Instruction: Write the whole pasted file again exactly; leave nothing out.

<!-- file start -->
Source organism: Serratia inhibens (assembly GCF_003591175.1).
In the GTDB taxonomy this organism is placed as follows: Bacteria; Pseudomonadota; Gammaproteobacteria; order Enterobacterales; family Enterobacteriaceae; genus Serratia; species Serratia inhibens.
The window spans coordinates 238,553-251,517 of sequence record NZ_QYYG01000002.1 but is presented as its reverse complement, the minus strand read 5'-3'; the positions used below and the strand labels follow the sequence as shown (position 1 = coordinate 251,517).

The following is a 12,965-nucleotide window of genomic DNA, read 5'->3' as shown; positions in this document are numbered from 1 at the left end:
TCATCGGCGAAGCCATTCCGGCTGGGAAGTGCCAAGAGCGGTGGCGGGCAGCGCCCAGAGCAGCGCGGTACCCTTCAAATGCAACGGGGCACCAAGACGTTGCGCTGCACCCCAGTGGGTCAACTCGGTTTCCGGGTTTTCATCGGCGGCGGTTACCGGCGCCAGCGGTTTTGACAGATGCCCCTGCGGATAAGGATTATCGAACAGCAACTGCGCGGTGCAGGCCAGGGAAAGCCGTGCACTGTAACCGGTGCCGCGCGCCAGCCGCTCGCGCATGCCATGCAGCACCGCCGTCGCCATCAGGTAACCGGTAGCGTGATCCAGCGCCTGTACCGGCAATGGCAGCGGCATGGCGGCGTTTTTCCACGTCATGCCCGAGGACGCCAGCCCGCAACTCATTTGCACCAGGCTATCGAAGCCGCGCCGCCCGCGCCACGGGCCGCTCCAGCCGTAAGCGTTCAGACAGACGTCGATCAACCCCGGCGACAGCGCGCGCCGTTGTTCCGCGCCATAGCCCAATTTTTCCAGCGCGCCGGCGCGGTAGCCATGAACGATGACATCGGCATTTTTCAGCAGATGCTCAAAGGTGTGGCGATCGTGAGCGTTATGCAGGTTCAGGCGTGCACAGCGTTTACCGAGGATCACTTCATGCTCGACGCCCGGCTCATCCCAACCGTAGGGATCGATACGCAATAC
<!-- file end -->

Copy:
Source organism: Serratia inhibens (assembly GCF_003591175.1).
In the GTDB taxonomy this organism is placed as follows: Bacteria; Pseudomonadota; Gammaproteobacteria; order Enterobacterales; family Enterobacteriaceae; genus Serratia; species Serratia inhibens.
The window spans coordinates 238,553-251,517 of sequence record NZ_QYYG01000002.1 but is presented as its reverse complement, the minus strand read 5'-3'; the positions used below and the strand labels follow the sequence as shown (position 1 = coordinate 251,517).

The following is a 12,965-nucleotide window of genomic DNA, read 5'->3' as shown; positions in this document are numbered from 1 at the left end:
TCATCGGCGAAGCCATTCCGGCTGGGAAGTGCCAAGAGCGGTGGCGGGCAGCGCCCAGAGCAGCGCGGTACCCTTCAAATGCAACGGGGCACCAAGACGTTGCGCTGCACCCCAGTGGGTCAACTCGGTTTCCGGGTTTTCATCGGCGGCGGTTACCGGCGCCAGCGGTTTTGACAGATGCCCCTGCGGATAAGGATTATCGAACAGCAACTGCGCGGTGCAGGCCAGGGAAAGCCGTGCACTGTAACCGGTGCCGCGCGCCAGCCGCTCGCGCATGCCATGCAGCACCGCCGTCGCCATCAGGTAACCGGTAGCGTGATCCAGCGCCTGTACCGGCAATGGCAGCGGCATGGCGGCGTTTTTCCACGTCATGCCCGAGGACGCCAGCCCGCAACTCATTTGCACCAGGCTATCGAAGCCGCGCCGCCCGCGCCACGGGCCGCTCCAGCCGTAAGCGTTCAGACAGACGTCGATCAACCCCGGCGACAGCGCGCGCCGTTGTTCCGCGCCATAGCCCAATTTTTCCAGCGCGCCGGCGCGGTAGCCATGAACGATGACATCGGCATTTTTCAGCAGATGCTCAAAGGTGTGGCGATCGTGAGCGTTATGCAGGTTCAGGCGTGCACAGCGTTTACCGAGGATCACTTCATGCTCGACGCCCGGCTCATCCCAACCGTAGGGATCGATACGCAATAC